So why is Lent still popular amongst a population who, otherwise, spend very little of their mental and spiritual budget on the pursuit of enlightenment? Well, it does fall close on the heels of yuletide excess, and is a convenient excuse for detox. It also makes sense to tack on a dogmatic motivation to the panicky realisation that summer will be upon us in a while and that there are a lot of flabby bits to be dealt with on the old body. But there are deeper motivations too. Not rational ones. We’re not really that rational when it comes to it. Otherwise why would we all have given money to Haiti? Why would we use our indicators when we turn on deserted country roads or pay for fruit at honesty-stalls? The human spirit has a yearning for sustenance and deep-down knows, that sustenance does not come from the instant-gratification culture of all-you-can-eat and buy-now-pay-later. Nor does it come from being the type of ‘spiritual slut’ that follows the most palatable rituals of various faiths – but eschews the more challenging, and thus, ultimately, more rewarding – demands of any one in particular. Deeper minds than mine have written about this more coherently than I can, but one of the reasons why Lent, Ramadan and Yom Kippur continue to be respected by the otherwise-lapsed, is because, Pavlov-like, they make us feel so good. The positive feedback on the soul from pulling out of the consumerist rat-race for a few weeks, of making a bit of effort to be pensive, charitable, spiritual, are measured in units that are more satisfying than inches lost off thighs. Nothing beats a really justified sense of righteous smuggery!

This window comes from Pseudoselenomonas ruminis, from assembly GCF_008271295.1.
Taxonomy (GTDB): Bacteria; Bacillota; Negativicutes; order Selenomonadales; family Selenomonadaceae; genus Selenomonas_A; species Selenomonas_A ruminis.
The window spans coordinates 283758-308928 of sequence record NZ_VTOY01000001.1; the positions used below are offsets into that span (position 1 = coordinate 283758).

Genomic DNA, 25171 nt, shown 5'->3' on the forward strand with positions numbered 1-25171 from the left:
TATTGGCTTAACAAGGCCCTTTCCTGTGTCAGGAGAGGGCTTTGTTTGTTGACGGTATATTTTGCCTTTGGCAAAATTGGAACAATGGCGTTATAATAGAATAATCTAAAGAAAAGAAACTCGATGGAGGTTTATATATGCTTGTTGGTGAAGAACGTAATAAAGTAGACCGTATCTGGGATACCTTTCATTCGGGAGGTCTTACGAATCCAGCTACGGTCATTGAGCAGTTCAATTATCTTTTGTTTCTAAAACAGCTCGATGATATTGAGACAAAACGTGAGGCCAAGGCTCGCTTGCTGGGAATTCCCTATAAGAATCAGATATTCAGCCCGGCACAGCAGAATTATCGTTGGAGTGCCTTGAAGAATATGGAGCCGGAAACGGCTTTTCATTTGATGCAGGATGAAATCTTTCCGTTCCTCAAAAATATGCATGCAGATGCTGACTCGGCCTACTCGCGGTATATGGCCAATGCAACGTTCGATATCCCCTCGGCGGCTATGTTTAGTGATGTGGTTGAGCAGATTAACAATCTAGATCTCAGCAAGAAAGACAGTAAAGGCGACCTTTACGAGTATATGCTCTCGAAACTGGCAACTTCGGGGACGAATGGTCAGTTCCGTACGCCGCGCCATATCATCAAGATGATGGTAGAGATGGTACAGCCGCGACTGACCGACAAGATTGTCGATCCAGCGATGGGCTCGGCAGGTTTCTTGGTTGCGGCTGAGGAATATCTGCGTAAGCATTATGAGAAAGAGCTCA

What the hell does any of this have to do with music? Well, the obvious tactic on my part would be to assert that you’ll feel better about yourself if you make sure that all your music comes from legitimate sources and is not illegally downloaded. Well, you will, but I’m not going to be obvious here, and I suspect that if you’re reading this, or if you’re a regular reader of my bloggings, you aren’t really the type to have a hard-drive filled with fileshared material anyway. Probably more on-message would be to say that we should all calm down a little, take a bit more time to appreciate less music and art more fully; than more music and art, more shallowly. Make sense? It’s part of my harkening back to the time when an album was something you bought, for a large chunk of your month’s pocket-money, and that you took home and listened to over and over again. There was no question of bad albums back then. Every album was good by default, because by making the effort to go and buy it, you were already a fan and you had invested so much of your discretionary income that you were going to bloody-well listen until you loved it. Well, the music industry were cynical and nasty about that, and put out a lot of bad albums because they knew they’d get away with it. But there are large portions of my musical taste that were informed by weird instrumental album tracks that would never survive the iTunes pick ‘n’ mix approach to musical consumerism that is now the dominant legitimate music platform. So if we want to extend the lenten metaphor to music, how about we all choose to listen only to a decided amount of music every day, say an hour’s worth? Instead of just having it there as a passive background to our activities, turn it into something we ration and control. Just until Easter. I don’t imagine any of us will be willing to do this, but I reckon that if we did, we’d come out of it with a massively enriched attitude to the only artform we consume so randomly and unconsciously.